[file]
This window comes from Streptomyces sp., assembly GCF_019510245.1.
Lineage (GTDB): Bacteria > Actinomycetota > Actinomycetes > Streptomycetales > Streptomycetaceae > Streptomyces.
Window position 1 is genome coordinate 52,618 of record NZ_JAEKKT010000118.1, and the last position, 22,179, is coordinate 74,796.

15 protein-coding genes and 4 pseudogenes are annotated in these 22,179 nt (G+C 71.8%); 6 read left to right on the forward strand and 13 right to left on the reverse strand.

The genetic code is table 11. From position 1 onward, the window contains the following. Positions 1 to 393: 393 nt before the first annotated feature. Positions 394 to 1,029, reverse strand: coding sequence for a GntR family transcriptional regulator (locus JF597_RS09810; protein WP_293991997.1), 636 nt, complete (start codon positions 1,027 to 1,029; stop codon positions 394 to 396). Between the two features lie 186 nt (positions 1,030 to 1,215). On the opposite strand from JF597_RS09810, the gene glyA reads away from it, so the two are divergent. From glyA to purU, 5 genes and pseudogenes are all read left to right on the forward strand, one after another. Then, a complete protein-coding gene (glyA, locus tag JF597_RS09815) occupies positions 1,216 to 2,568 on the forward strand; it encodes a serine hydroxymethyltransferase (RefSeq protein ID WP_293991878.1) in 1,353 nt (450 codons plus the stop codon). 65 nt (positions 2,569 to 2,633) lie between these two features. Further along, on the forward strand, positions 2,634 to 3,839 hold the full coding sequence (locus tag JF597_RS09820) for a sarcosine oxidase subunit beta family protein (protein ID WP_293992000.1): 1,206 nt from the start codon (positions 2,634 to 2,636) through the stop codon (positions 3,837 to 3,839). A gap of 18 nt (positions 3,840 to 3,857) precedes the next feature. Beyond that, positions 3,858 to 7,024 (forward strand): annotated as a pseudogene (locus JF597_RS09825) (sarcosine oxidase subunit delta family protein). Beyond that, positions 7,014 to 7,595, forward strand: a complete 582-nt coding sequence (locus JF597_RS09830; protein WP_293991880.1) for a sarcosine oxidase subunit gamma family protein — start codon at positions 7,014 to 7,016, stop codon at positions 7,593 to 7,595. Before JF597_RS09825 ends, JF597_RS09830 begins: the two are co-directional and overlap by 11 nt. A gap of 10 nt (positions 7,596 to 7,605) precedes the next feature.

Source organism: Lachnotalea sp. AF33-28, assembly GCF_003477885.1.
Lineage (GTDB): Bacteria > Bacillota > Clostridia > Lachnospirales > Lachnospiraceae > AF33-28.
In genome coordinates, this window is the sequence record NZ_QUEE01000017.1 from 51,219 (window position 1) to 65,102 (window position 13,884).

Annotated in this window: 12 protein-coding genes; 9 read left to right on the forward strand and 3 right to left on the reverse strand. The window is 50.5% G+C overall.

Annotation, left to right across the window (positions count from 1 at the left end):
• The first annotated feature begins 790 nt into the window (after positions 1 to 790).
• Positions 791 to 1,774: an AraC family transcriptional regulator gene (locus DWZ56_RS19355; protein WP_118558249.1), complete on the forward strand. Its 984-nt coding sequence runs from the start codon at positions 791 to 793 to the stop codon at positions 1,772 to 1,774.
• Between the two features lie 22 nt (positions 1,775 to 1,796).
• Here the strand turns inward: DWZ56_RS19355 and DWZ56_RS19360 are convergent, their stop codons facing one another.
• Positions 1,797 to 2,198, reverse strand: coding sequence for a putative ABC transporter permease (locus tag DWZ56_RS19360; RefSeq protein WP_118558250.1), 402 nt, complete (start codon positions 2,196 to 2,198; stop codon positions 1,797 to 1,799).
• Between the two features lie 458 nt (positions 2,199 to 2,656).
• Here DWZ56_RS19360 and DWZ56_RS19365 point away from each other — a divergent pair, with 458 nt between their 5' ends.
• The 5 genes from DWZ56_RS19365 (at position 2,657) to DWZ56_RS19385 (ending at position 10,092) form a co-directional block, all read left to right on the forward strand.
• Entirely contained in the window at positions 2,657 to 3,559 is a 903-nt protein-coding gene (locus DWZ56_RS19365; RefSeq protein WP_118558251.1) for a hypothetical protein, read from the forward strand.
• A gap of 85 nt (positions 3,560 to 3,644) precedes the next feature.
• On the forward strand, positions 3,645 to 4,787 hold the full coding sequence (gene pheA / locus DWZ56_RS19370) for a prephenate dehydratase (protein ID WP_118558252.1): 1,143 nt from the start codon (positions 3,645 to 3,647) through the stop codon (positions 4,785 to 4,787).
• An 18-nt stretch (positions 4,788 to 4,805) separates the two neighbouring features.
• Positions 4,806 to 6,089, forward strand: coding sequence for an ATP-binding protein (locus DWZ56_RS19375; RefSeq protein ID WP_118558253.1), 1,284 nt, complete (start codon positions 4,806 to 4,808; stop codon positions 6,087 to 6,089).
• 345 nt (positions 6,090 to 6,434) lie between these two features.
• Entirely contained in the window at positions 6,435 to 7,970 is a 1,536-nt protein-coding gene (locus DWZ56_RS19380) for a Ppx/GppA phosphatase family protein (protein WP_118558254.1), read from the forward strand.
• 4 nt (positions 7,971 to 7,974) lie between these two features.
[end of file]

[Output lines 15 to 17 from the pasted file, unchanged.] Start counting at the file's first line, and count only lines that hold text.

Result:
• Positions 1,797 to 2,198, reverse strand: coding sequence for a putative ABC transporter permease (locus tag DWZ56_RS19360; RefSeq protein WP_118558250.1), 402 nt, complete (start codon positions 2,196 to 2,198; stop codon positions 1,797 to 1,799).
• Between the two features lie 458 nt (positions 2,199 to 2,656).
• Here DWZ56_RS19360 and DWZ56_RS19365 point away from each other — a divergent pair, with 458 nt between their 5' ends.